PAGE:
MALVERN, Pa. — Penn State Great Valley alumnus Col. Jeffery Lipson has an impressive résumé, to say the least: A United States Marine Corps communications officer with multiple active duty stints who worked in Marine Corps Forces Cyberspace Command, United States Cyber Command, and the National Security Agency; was the CIO of Baker Tilly; and is currently the CEO of Layer 8 Security.
Lipson also has the distinction of being awarded the Legion of Merit, given to members of the Armed Forces for outstanding achievements, after he led the creation of cyber security units for the Marine Corps Forces Reserve.
In 2015, Gen. Rex McMillian, then-commander of the Marine Corps Forces Reserve, asked Lipson to lead the creation of reserve units for the Defensive Cyber Operations Company. Lipson worked with an operational planning team to discuss the purpose and focus of the new unit, which was initially met with some skepticism, he said. Erasing those doubts was easy, though, thanks in large part to his time in Penn State Great Valley’s Master of Science in Information Science program.
“Every single class, you would work on a team, you’d do a project, and you’d present the project to the group,” Lipson said. “When you get your graduate degree, you’re not just learning, but also learning really important business skills. … You have to want people to work with you. You have to find common ground and you have to explain why [a change] is good for them, why it’s good for the institution, and bring them on board.”
Lipson was commissioned to the Marine Corps after receiving his undergraduate degree from Villanova University in 1992. After almost six years on active duty, Lipson enrolled at Great Valley, deciding it would be a good way to transition from military to civilian life.
Upon graduating, Lipson worked in various information technology roles, going back on active duty several times. In his most recent stint, he helped start Marine Corps Forces Cyberspace Command. From there, he went on to work at United States Cyber Command and the National Security Agency.
“That’s when my eyes were really opened to cyber,” Lipson said. “When I left active duty after almost four years, I said, ‘I really need to start a cyber security company. I really want to take some of the things I learned and all the background I have and bring it to the commercial marketplace.’”
It took some time to adjust and figure out how to apply his government cyber security background to the civilian world, but Lipson founded Layer 8 Security, a comprehensive cyber security services company focused on the intersection of business processes and technology.
Lipson had to balance his role as CEO of Layer 8 with the demands of creating the cyber security reserve unit—although he wasn’t active duty, the project required a significant time investment.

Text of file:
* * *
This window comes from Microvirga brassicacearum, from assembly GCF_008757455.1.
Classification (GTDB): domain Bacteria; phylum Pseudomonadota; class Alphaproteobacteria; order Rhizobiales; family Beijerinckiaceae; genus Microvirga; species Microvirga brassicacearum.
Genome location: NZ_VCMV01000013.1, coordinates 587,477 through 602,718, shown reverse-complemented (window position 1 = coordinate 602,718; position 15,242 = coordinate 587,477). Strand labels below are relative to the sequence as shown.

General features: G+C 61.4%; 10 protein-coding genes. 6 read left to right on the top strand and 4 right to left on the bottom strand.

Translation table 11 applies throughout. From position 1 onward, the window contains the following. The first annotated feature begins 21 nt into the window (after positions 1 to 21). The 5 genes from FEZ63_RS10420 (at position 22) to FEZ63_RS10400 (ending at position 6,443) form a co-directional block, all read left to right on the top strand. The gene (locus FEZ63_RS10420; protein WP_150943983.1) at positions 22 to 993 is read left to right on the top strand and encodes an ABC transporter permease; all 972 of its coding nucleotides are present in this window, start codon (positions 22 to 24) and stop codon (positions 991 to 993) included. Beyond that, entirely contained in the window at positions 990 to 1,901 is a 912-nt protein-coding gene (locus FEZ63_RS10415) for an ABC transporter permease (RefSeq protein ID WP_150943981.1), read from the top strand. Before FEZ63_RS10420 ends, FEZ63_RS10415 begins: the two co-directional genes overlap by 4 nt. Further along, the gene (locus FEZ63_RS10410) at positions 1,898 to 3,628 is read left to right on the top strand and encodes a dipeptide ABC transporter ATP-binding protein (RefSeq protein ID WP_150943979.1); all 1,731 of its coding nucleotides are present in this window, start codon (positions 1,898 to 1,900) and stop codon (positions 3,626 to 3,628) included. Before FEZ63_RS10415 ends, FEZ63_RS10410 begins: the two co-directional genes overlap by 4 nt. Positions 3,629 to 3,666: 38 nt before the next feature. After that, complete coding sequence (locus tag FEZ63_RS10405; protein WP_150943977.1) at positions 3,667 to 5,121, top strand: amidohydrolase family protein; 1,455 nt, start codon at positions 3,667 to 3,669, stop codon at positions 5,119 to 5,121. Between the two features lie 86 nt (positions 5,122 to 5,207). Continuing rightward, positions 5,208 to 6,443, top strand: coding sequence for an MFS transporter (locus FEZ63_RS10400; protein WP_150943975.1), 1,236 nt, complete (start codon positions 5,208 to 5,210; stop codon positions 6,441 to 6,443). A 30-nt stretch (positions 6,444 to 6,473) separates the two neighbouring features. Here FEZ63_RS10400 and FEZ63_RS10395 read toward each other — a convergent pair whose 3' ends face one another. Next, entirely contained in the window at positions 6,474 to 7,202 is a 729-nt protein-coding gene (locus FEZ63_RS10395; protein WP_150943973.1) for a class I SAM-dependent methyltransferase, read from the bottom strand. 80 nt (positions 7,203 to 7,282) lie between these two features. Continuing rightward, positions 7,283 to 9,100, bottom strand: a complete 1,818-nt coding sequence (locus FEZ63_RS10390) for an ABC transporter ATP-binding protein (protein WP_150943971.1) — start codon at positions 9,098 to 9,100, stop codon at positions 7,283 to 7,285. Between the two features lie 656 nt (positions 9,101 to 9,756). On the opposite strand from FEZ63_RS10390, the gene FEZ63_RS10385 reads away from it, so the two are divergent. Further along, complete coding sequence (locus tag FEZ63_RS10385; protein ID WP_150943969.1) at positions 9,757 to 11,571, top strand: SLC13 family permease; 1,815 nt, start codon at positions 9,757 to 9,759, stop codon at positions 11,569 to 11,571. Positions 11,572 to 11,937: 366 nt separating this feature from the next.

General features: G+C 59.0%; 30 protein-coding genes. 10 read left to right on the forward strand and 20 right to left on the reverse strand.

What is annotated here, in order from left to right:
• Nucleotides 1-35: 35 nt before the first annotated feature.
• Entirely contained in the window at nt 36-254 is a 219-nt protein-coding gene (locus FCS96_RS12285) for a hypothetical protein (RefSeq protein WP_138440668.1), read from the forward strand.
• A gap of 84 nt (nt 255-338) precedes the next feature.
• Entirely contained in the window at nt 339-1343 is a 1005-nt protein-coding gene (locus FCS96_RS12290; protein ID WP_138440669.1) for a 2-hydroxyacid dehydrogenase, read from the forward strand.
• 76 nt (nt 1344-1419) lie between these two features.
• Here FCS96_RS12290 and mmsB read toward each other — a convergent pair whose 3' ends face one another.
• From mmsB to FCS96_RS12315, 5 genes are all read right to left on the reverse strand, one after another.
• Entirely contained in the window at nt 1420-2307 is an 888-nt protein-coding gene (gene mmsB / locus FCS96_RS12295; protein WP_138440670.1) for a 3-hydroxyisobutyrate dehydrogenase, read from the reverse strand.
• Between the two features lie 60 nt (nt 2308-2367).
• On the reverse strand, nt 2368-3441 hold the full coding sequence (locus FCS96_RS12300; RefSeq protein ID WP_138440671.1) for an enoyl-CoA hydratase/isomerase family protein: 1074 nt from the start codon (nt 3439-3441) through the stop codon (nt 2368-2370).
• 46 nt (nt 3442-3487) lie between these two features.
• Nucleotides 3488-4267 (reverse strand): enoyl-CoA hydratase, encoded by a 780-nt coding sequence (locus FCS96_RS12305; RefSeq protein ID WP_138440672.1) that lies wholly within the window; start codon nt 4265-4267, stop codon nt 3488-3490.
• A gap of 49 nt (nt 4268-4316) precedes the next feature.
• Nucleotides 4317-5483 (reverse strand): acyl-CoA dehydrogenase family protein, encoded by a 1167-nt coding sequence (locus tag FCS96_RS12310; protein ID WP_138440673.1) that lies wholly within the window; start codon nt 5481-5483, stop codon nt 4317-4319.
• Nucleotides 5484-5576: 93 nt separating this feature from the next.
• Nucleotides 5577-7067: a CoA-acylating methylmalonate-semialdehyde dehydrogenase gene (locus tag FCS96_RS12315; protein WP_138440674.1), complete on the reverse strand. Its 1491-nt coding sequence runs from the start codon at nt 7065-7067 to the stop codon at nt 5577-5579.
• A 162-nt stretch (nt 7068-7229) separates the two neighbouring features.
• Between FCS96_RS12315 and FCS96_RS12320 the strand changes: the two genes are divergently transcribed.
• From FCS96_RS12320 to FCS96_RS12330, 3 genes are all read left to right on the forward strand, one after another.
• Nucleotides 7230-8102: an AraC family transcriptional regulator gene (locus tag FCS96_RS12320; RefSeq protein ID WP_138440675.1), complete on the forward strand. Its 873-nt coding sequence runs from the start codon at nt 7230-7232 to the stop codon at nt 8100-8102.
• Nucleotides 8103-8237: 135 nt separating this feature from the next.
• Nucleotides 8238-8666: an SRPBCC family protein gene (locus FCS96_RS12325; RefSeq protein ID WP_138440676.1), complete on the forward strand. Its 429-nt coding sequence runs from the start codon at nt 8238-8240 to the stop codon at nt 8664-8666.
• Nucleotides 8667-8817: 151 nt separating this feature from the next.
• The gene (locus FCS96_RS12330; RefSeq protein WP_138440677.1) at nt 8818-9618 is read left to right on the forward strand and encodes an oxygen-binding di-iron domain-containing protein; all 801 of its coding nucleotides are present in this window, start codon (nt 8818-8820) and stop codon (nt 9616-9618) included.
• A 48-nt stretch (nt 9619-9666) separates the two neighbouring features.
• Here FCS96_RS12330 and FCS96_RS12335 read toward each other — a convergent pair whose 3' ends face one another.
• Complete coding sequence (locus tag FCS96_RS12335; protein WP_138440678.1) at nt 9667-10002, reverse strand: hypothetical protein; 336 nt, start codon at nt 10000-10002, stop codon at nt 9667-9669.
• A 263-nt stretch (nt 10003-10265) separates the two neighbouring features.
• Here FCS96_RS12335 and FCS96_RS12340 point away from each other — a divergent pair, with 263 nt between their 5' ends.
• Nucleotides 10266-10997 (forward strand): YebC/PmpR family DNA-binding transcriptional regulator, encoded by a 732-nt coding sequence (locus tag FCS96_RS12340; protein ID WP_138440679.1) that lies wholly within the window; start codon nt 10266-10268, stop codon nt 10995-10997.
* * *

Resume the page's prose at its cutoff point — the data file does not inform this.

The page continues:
In the early stages, Lipson wanted to ensure the unit was created with a specific purpose. As the unit’s objectives became clearer, he traveled to tech hubs around the country, meeting with reserve officers who worked in cyber security. He recruited leaders and members for two Cyber Reserve companies, one in the Silicon Valley region and one near Boston.
“As all of us in government work towards making the country more cyber secure, having skilled practitioners who bring their industry experience really makes a difference,” Lipson said. “I think that’s why we’ve been successful, because all of the guys in the unit do cyber in their daily lives and they’re at the top of their game.”
The units started coming together and were declared initially operational capable in June 2020; the COVID-19 pandemic forced the Marine Corps Reserve to cancel the celebration and ribbon cutting ceremony they had planned. It also meant there was no presentation for Lipson’s Legion of Merit.
That doesn’t bother Lipson, though. What matters more is the unit’s ability to help improve national security, he said. Even before the unit was officially operational, they were receiving mission requests. Since then, they’ve worked with the National Guard and other services to practice skills to combat potential cyber catastrophes, and recently won first, second, and fourth places in a national cybersecurity competition.
Change in organizations is always difficult. Lipson credits his ability to create the Cyber Reserve unit to the multidisciplinary nature of his Penn State Great Valley degree, which helped prepare him to tackle and understand the challenges he faced.
“I’m such a believer [in Great Valley’s mission],” Lipson said. “Your job at the end of the day is to get the mission done. … I can’t say, ‘Oh, I got my graduate degree at Penn State. I learned this engineering trick.’ Yeah, certainly I did learn those things, but it was more about the soft skills that we picked up, like building a coalition of the willing and presenting in front of a group and getting everybody to agree.”